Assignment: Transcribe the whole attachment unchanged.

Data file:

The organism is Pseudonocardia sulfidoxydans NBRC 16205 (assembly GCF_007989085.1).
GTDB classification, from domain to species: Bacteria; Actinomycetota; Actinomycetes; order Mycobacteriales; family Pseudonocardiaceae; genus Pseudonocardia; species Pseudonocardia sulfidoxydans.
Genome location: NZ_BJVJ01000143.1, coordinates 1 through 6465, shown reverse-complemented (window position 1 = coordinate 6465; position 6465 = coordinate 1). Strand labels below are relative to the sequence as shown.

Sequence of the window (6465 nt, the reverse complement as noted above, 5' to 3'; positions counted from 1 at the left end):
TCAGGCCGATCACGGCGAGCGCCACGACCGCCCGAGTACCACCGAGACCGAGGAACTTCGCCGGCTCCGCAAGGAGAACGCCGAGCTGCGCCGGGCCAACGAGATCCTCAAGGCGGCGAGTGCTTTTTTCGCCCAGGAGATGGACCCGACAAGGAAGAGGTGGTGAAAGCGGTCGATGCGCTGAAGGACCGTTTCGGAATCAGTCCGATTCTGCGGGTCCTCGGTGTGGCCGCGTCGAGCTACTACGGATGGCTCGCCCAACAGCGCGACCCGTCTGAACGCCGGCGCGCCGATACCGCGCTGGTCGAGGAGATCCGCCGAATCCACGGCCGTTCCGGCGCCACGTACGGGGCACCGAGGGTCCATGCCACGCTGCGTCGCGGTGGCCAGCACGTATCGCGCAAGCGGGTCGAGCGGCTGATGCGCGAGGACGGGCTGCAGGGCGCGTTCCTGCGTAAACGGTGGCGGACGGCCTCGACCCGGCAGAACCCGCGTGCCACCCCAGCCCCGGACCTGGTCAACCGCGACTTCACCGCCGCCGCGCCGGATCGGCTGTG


The organism is Pseudonocardia sulfidoxydans NBRC 16205 (assembly GCF_007989085.1).
GTDB classification, from domain to species: Bacteria; Actinomycetota; Actinomycetes; order Mycobacteriales; family Pseudonocardiaceae; genus Pseudonocardia; species Pseudonocardia sulfidoxydans.
Genome location: NZ_BJVJ01000143.1, coordinates 1 through 6465, shown reverse-complemented (window position 1 = coordinate 6465; position 6465 = coordinate 1). Strand labels below are relative to the sequence as shown.

Sequence of the window (6465 nt, the reverse complement as noted above, 5' to 3'; positions counted from 1 at the left end):
TCAGGCCGATCACGGCGAGCGCCACGACCGCCCGAGTACCACCGAGACCGAGGAACTTCGCCGGCTCCGCAAGGAGAACGCCGAGCTGCGCCGGGCCAACGAGATCCTCAAGGCGGCGAGTGCTTTTTTCGCCCAGGAGATGGACCCGACAAGGAAGAGGTGGTGAAAGCGGTCGATGCGCTGAAGGACCGTTTCGGAATCAGTCCGATTCTGCGGGTCCTCGGTGTGGCCGCGTCGAGCTACTACGGATGGCTCGCCCAACAGCGCGACCCGTCTGAACGCCGGCGCGCCGATACCGCGCTGGTCGAGGAGATCCGCCGAATCCACGGCCGTTCCGGCGCCACGTACGGGGCACCGAGGGTCCATGCCACGCTGCGTCGCGGTGGCCAGCACGTATCGCGCAAGCGGGTCGAGCGGCTGATGCGCGAGGACGGGCTGCAGGGCGCGTTCCTGCGTAAACGGTGGCGGACGGCCTCGACCCGGCAGAACCCGCGTGCCACCCCAGCCCCGGACCTGGTCAACCGCGACTTCACCGCCGCCGCGCCGGATCGGCTGTG